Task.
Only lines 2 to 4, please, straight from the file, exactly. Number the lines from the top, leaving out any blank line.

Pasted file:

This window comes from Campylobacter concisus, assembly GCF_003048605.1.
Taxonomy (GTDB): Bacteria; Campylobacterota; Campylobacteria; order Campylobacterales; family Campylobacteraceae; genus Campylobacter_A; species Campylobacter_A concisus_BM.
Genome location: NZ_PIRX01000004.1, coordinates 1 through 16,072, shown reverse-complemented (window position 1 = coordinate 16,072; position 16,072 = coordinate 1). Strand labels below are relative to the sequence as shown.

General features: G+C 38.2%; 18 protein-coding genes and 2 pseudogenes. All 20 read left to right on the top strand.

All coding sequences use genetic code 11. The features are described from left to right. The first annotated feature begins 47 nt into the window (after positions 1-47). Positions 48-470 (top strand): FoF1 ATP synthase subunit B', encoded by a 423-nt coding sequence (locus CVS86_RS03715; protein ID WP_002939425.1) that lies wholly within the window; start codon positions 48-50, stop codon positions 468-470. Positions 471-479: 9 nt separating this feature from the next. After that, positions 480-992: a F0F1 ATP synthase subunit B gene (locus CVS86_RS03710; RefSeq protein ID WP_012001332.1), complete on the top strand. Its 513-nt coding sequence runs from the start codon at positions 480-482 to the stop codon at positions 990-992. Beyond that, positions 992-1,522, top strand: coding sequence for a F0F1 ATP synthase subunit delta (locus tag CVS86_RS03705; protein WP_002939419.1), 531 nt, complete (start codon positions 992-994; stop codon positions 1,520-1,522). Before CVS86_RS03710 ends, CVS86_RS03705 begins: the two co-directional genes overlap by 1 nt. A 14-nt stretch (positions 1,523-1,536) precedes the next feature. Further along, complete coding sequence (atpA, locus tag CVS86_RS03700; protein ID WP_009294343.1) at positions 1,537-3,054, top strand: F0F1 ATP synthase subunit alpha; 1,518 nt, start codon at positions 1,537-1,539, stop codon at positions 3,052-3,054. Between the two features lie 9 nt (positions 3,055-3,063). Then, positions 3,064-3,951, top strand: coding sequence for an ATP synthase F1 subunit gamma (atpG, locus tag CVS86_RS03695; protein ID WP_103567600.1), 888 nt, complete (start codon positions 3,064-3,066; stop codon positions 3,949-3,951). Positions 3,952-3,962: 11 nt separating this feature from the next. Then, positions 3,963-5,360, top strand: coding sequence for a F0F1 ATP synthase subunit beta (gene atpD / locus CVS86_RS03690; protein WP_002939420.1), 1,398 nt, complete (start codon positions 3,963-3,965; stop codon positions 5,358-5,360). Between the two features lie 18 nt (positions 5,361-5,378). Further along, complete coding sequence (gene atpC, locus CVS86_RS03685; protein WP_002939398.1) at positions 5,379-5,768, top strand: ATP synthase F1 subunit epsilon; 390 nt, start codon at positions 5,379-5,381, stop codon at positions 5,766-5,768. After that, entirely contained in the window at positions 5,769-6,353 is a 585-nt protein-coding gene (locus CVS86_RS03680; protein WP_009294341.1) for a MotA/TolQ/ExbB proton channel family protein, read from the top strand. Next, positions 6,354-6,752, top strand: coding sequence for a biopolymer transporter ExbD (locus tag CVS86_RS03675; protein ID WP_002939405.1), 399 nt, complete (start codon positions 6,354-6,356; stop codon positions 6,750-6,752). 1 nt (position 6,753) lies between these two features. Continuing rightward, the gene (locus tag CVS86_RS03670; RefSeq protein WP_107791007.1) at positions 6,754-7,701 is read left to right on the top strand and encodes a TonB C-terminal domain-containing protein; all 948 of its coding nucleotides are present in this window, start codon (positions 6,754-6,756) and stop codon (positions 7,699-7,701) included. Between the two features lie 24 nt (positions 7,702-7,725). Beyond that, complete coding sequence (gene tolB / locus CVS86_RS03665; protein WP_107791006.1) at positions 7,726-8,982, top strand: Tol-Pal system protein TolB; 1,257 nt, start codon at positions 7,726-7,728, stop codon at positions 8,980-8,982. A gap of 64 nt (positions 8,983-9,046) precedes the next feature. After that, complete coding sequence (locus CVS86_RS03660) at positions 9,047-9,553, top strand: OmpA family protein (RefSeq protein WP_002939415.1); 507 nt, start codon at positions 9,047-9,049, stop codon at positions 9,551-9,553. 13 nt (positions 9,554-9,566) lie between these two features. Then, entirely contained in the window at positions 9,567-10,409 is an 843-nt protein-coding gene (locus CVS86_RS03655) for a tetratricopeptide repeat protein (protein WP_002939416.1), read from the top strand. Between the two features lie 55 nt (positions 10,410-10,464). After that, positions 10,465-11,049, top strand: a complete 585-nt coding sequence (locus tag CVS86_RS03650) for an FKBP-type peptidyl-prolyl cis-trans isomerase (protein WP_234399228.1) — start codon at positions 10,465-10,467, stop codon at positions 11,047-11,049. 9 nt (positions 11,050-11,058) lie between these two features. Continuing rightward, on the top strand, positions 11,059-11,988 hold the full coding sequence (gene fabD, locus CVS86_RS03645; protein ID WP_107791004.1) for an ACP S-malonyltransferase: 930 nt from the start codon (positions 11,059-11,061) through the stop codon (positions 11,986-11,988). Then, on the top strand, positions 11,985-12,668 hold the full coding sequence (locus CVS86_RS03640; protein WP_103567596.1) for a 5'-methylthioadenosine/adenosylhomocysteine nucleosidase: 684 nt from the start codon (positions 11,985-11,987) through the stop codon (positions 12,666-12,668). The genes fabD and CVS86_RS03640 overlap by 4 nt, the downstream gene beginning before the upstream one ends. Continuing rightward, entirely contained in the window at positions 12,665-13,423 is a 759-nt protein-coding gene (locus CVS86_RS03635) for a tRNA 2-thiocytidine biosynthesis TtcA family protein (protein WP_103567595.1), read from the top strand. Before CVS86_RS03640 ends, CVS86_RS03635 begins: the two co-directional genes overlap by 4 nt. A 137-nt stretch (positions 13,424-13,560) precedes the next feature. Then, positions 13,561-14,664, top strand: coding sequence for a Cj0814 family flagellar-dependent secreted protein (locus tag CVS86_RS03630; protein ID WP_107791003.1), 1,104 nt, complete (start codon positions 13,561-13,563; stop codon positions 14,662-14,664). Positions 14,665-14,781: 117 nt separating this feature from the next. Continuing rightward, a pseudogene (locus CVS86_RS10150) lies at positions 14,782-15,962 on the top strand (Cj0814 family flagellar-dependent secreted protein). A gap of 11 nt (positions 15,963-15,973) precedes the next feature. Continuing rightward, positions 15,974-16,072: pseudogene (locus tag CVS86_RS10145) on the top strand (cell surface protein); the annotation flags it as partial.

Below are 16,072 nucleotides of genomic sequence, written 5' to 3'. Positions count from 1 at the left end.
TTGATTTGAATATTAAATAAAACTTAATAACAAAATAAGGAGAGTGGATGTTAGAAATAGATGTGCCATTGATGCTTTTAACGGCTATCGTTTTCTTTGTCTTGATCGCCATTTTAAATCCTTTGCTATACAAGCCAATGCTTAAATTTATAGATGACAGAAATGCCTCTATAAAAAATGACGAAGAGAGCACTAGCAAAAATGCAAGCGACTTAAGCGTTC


Taxonomy (GTDB): Bacteria; Campylobacterota; Campylobacteria; order Campylobacterales; family Campylobacteraceae; genus Campylobacter_A; species Campylobacter_A concisus_BM.
Genome location: NZ_PIRX01000004.1, coordinates 1 through 16,072, shown reverse-complemented (window position 1 = coordinate 16,072; position 16,072 = coordinate 1). Strand labels below are relative to the sequence as shown.

General features: G+C 38.2%; 18 protein-coding genes and 2 pseudogenes. All 20 read left to right on the top strand.